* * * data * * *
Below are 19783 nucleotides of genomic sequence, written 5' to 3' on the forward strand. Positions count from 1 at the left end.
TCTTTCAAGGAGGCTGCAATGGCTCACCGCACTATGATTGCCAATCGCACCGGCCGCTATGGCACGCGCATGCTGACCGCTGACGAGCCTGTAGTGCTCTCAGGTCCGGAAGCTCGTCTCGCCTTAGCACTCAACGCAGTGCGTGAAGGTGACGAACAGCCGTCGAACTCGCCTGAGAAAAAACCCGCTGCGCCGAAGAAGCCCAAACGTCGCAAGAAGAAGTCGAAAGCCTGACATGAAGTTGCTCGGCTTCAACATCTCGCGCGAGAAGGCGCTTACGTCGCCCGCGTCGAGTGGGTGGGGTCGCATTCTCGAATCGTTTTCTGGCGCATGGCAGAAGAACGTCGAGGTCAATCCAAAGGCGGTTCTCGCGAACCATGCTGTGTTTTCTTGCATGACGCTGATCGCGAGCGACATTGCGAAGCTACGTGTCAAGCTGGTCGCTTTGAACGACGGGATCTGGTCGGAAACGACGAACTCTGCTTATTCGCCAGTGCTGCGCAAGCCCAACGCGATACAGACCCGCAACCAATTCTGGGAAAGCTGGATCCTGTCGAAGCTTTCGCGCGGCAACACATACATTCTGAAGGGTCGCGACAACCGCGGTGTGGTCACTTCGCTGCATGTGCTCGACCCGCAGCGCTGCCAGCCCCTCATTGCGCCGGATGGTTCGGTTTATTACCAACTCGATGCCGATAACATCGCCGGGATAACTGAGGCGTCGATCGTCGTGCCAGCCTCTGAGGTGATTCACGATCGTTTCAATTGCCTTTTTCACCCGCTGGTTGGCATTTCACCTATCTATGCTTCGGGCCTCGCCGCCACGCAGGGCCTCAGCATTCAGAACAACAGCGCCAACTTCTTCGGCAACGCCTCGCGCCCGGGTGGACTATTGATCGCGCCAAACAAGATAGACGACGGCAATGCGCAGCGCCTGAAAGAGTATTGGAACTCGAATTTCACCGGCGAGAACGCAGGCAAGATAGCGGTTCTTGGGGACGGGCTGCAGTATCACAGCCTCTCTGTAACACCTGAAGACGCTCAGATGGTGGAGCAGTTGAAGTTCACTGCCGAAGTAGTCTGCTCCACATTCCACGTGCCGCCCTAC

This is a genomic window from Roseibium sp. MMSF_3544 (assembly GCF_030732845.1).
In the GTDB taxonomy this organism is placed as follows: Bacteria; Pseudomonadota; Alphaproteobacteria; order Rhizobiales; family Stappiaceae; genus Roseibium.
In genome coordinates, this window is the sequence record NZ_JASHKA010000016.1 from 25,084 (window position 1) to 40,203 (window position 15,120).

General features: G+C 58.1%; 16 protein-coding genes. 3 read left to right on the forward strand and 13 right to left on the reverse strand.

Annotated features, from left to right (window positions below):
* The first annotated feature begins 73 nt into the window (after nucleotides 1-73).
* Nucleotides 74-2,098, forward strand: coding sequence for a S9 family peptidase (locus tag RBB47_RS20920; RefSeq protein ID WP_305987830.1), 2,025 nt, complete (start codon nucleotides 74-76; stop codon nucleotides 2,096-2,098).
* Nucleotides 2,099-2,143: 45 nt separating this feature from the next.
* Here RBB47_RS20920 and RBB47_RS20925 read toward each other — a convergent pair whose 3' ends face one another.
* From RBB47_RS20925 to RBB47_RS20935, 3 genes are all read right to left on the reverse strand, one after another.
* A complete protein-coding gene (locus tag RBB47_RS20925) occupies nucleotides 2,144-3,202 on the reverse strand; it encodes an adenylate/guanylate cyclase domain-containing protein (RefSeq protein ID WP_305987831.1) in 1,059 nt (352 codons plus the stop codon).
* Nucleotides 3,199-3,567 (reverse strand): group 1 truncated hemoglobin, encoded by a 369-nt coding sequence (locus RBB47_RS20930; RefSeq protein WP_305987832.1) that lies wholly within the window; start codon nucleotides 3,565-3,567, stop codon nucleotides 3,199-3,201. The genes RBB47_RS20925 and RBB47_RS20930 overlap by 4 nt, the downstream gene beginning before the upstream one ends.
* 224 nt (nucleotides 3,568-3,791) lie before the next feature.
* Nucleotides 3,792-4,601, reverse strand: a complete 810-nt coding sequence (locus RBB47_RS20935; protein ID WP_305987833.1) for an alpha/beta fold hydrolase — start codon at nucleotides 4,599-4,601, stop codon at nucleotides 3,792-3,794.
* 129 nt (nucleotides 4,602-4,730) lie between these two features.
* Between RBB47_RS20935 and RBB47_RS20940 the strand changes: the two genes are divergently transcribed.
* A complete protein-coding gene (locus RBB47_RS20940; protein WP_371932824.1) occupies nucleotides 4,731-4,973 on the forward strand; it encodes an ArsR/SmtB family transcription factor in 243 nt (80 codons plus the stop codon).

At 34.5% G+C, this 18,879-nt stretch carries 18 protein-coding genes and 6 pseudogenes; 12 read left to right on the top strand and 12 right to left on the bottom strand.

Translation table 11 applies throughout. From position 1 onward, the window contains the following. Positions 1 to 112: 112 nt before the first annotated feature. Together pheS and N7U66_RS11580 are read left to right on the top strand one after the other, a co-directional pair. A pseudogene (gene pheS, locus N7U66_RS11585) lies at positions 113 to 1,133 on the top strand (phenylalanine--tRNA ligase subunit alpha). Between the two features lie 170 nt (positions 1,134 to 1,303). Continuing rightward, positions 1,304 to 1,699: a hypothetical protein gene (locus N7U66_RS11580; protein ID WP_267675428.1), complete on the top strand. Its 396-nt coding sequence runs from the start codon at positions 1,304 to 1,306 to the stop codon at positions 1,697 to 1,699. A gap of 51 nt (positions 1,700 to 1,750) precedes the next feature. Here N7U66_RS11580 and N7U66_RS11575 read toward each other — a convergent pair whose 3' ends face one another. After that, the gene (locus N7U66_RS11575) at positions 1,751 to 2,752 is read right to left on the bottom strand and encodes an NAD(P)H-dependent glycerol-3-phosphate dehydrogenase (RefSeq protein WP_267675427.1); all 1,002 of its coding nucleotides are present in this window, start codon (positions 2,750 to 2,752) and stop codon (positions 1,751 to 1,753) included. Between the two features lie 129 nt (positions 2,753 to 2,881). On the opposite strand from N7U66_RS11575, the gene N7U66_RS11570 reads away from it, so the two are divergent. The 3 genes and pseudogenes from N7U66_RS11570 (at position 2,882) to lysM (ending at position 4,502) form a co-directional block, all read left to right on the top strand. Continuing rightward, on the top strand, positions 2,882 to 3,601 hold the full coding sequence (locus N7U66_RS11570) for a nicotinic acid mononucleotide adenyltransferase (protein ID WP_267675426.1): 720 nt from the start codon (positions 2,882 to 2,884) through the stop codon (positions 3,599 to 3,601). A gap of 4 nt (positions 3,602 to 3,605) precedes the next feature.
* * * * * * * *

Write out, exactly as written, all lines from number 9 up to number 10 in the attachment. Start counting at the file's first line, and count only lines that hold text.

* Nucleotides 74-2,098, forward strand: coding sequence for a S9 family peptidase (locus tag RBB47_RS20920; RefSeq protein ID WP_305987830.1), 2,025 nt, complete (start codon nucleotides 74-76; stop codon nucleotides 2,096-2,098).
* Nucleotides 2,099-2,143: 45 nt separating this feature from the next.